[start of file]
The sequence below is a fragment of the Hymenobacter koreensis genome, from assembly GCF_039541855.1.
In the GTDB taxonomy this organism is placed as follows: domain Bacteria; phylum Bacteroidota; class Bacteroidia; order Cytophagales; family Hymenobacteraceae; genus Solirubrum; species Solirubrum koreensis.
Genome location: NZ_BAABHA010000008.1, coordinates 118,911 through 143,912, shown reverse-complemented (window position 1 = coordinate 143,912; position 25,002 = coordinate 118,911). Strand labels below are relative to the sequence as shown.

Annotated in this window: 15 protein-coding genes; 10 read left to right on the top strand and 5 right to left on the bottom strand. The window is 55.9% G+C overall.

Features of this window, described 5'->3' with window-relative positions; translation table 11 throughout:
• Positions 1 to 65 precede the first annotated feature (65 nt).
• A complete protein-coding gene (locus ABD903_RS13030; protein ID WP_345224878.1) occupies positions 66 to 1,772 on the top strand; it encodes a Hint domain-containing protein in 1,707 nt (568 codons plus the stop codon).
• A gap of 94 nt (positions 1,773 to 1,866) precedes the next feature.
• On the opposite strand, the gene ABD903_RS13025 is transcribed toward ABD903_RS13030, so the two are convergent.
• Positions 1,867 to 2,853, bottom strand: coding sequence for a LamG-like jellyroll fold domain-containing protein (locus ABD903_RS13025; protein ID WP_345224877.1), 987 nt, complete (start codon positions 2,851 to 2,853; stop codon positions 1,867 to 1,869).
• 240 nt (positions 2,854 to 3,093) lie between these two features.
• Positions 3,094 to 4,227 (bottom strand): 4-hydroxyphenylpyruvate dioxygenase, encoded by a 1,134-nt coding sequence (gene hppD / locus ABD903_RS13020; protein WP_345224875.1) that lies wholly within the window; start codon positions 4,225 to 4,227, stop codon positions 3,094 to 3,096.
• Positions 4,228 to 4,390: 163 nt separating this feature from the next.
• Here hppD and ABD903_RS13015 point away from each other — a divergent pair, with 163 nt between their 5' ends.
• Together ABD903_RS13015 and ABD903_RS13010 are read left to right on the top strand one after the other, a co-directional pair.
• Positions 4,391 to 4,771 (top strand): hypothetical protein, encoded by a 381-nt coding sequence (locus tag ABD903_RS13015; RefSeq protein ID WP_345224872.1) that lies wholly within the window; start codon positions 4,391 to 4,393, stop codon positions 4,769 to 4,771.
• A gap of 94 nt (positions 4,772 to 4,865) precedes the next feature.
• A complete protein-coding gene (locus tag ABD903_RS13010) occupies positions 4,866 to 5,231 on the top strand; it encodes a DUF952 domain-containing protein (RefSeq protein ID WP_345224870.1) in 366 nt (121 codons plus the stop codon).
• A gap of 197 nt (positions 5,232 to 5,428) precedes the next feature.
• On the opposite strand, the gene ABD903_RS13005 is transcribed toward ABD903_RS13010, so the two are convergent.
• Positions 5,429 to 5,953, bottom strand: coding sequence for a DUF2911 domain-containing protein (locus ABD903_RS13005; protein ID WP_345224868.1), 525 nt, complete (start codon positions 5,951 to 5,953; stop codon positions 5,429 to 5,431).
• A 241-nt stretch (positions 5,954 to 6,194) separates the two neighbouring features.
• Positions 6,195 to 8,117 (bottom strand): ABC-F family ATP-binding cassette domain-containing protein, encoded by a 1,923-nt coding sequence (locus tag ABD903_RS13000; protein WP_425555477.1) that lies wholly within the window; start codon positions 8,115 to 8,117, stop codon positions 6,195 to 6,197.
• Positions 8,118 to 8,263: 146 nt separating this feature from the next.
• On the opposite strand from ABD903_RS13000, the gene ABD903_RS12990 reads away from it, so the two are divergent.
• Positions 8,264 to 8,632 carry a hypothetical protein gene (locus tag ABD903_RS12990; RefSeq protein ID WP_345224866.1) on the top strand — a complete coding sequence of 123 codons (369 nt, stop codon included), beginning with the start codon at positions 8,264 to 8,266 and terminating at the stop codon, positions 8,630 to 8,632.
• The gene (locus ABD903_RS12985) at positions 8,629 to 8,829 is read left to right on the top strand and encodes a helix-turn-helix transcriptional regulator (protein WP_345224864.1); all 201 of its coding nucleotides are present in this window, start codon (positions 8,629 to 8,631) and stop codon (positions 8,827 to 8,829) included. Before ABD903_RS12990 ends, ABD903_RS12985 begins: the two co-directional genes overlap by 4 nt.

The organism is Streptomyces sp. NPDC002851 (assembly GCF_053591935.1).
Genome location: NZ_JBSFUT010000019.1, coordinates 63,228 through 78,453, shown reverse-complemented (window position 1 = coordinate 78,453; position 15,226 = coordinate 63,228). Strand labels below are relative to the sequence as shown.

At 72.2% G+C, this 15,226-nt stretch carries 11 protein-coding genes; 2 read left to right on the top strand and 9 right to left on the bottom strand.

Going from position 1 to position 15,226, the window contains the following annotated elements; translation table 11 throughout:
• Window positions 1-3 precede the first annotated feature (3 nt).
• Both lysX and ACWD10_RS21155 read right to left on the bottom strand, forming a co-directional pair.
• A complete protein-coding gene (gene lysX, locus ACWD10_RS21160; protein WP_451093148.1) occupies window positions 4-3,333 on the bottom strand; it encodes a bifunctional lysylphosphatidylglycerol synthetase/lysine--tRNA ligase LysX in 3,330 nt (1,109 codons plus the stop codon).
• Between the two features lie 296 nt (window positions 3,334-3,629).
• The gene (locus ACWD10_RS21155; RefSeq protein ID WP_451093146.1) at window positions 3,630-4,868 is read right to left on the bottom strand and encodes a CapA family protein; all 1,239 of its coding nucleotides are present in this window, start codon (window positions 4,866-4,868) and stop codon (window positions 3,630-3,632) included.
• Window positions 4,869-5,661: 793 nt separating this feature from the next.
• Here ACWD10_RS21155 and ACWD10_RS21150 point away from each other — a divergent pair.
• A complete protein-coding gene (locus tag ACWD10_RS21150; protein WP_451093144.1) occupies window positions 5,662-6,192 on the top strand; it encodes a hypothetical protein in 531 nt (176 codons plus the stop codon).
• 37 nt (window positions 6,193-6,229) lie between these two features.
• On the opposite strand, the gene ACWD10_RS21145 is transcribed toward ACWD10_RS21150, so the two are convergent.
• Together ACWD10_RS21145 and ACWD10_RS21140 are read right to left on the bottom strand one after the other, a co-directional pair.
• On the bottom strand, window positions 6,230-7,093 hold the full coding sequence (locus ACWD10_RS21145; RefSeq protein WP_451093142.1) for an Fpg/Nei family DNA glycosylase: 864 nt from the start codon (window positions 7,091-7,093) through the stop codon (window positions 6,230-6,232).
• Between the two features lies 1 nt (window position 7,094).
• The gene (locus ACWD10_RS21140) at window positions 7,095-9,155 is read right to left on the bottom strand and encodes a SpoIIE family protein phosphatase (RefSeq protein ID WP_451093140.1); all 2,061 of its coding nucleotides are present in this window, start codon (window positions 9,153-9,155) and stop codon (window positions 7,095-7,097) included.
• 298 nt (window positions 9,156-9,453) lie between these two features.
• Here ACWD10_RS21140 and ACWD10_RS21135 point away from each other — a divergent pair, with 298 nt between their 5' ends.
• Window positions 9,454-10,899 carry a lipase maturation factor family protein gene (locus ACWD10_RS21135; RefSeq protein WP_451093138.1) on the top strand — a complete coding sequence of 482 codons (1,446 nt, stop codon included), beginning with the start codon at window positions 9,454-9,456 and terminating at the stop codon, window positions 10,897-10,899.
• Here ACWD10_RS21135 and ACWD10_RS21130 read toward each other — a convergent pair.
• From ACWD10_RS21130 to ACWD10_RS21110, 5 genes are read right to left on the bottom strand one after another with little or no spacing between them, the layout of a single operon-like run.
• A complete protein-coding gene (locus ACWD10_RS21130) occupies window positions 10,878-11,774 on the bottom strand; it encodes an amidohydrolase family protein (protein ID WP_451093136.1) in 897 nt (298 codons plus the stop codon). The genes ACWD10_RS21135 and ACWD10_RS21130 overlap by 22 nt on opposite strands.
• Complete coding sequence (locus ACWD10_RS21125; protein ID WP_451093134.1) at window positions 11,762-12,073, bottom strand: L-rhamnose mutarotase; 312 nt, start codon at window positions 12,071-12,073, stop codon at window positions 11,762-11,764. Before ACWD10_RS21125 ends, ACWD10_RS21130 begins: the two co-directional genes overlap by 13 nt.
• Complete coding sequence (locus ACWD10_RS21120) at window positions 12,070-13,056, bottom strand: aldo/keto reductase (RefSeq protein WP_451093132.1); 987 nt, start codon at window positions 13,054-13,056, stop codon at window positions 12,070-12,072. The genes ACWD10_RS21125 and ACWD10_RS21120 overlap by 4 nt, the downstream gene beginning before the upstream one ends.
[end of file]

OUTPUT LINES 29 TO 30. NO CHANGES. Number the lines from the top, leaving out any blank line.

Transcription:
Genome location: NZ_JBSFUT010000019.1, coordinates 63,228 through 78,453, shown reverse-complemented (window position 1 = coordinate 78,453; position 15,226 = coordinate 63,228). Strand labels below are relative to the sequence as shown.

At 72.2% G+C, this 15,226-nt stretch carries 11 protein-coding genes; 2 read left to right on the top strand and 9 right to left on the bottom strand.